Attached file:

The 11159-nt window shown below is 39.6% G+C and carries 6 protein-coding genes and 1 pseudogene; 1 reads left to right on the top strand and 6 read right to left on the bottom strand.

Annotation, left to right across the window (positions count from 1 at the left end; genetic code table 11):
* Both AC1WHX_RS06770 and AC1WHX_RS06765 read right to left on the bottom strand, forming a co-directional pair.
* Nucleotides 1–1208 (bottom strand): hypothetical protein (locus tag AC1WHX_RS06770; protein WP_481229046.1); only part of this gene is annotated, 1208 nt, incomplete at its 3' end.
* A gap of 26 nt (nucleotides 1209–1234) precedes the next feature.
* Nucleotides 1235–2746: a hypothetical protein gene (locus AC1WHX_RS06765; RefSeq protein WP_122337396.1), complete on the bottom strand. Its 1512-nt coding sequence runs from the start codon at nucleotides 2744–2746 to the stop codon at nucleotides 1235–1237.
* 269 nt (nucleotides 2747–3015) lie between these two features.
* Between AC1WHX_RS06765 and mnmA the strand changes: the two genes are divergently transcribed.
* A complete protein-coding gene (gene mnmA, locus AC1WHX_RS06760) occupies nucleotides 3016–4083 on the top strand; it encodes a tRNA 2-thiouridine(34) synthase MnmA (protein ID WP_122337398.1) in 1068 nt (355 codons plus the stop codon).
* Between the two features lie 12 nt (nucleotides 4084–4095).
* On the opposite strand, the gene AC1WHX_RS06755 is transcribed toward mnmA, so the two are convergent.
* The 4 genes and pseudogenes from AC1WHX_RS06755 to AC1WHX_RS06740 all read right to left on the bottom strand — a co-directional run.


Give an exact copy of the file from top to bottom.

The 11159-nt window shown below is 39.6% G+C and carries 6 protein-coding genes and 1 pseudogene; 1 reads left to right on the top strand and 6 read right to left on the bottom strand.

Annotation, left to right across the window (positions count from 1 at the left end; genetic code table 11):
* Both AC1WHX_RS06770 and AC1WHX_RS06765 read right to left on the bottom strand, forming a co-directional pair.
* Nucleotides 1–1208 (bottom strand): hypothetical protein (locus tag AC1WHX_RS06770; protein WP_481229046.1); only part of this gene is annotated, 1208 nt, incomplete at its 3' end.
* A gap of 26 nt (nucleotides 1209–1234) precedes the next feature.
* Nucleotides 1235–2746: a hypothetical protein gene (locus AC1WHX_RS06765; RefSeq protein WP_122337396.1), complete on the bottom strand. Its 1512-nt coding sequence runs from the start codon at nucleotides 2744–2746 to the stop codon at nucleotides 1235–1237.
* 269 nt (nucleotides 2747–3015) lie between these two features.
* Between AC1WHX_RS06765 and mnmA the strand changes: the two genes are divergently transcribed.
* A complete protein-coding gene (gene mnmA, locus AC1WHX_RS06760) occupies nucleotides 3016–4083 on the top strand; it encodes a tRNA 2-thiouridine(34) synthase MnmA (protein ID WP_122337398.1) in 1068 nt (355 codons plus the stop codon).
* Between the two features lie 12 nt (nucleotides 4084–4095).
* On the opposite strand, the gene AC1WHX_RS06755 is transcribed toward mnmA, so the two are convergent.
* The 4 genes and pseudogenes from AC1WHX_RS06755 to AC1WHX_RS06740 all read right to left on the bottom strand — a co-directional run.